That on or about 7:30 o'clock (sic) in the evening of August 16, 2011 at Purok 1, Brgy. Dogongan, [M]unicipality of Daet, [P]rovince of Camarines Norte, Philippines and within the jurisdiction of this Honorable Court, the above-named accused, with intent to kill, while armed with stones and bladed weapon (bolo), did, then and there, willfully, unlawfully and feloniously attack, assault and stab one CESAR TAPEL y BACERDO, hitting the latter on his left abdomen and other parts of his body that resulted to his untimely death, to the damage and prejudice of the heirs of the victim.


Leo pleaded not guilty.8 At the trial, Leo contended that he merely acted in self-defense and defense of a relative.9 In a Judgment10 dated December 8, 2017, the RTC convicted Leo of Homicide and ruled that he failed to prove all the elements of self-defense. The RTC found that Leo employed means that was not reasonably necessary to repel the unlawful aggression. However, the RTC appreciated the privileged mitigating circumstance of incomplete self-defense and the ordinary mitigating circumstance of voluntary surrender,11 to wit:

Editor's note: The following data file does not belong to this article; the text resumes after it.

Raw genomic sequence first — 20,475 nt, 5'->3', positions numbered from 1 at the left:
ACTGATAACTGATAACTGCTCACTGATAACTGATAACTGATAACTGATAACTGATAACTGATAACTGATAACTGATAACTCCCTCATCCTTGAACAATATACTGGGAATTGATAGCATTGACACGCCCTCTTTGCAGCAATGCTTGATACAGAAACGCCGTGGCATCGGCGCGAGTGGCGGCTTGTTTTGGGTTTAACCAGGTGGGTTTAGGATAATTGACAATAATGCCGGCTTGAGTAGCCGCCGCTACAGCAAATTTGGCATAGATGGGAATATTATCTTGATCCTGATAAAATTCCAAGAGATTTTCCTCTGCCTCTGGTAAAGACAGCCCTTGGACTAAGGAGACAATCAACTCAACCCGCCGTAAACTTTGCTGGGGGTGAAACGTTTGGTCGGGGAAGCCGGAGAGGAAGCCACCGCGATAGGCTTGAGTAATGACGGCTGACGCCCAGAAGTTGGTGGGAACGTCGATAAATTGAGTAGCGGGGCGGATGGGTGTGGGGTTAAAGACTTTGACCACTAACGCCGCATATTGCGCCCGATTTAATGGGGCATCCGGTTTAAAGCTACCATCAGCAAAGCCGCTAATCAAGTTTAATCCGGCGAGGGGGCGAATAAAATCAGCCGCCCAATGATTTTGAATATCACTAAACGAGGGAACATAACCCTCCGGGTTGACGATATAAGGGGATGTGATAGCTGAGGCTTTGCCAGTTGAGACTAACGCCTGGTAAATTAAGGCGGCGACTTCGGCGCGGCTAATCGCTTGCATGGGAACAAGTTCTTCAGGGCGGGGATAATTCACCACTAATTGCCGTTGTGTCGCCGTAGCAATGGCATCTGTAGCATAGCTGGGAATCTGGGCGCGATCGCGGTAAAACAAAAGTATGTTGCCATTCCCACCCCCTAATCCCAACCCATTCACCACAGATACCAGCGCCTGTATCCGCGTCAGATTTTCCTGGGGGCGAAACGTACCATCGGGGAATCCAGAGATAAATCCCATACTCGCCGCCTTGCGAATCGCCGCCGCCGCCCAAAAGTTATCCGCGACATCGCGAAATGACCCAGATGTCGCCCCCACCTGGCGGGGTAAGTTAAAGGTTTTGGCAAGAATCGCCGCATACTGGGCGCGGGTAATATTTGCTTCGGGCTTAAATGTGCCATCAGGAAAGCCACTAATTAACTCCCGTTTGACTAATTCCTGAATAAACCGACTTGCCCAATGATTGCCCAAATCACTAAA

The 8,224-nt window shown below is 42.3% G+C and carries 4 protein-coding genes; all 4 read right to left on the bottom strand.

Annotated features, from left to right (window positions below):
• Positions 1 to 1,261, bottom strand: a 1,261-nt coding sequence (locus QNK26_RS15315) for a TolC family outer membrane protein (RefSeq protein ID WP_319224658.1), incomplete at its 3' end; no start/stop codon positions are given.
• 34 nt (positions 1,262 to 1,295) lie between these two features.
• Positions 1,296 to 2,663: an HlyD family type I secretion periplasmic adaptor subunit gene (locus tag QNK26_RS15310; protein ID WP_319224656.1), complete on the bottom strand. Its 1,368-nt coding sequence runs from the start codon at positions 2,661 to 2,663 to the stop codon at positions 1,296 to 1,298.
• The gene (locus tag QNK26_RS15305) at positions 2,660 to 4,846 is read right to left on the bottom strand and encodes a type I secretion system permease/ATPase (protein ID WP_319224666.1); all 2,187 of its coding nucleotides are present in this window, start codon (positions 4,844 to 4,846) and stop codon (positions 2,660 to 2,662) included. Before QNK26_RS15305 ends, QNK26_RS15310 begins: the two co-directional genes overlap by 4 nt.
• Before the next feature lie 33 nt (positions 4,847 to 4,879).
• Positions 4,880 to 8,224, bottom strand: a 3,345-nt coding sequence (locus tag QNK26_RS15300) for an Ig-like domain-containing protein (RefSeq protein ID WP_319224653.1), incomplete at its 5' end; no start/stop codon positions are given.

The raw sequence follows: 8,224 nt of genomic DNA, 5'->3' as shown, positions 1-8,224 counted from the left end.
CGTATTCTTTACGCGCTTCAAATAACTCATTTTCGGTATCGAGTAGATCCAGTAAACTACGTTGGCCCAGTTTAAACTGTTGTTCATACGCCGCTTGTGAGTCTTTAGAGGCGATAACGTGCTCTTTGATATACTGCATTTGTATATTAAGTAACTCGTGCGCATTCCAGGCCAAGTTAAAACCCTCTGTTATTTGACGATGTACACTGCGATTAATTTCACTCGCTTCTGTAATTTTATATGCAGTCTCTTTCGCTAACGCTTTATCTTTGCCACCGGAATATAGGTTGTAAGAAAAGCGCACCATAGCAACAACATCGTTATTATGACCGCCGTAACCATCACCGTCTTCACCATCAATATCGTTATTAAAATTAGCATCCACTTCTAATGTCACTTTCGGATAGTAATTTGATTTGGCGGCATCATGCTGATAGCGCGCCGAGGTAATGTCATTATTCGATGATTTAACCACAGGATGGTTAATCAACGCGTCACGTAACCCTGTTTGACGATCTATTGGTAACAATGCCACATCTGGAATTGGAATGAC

WHEREFORE, judgment is rendered finding accused Leo Abuyo y Sagrit GUILTY beyond reasonable doubt of the crime of Homicide and he is sentenced to suffer indeterminate penalty of four (4) years, two (2) months[,] and one (1) day prision correccional[,] as minimum[,] to eight (8) years of prision mayor[,] as maximum.

The accused is further adjudged to pay the heirs of Cesar Tapel y Bacerdo civil indemnity of [P]50,000.00, moral damages of [P]50,000.00[,] and temperate damages of [P]30,000.00.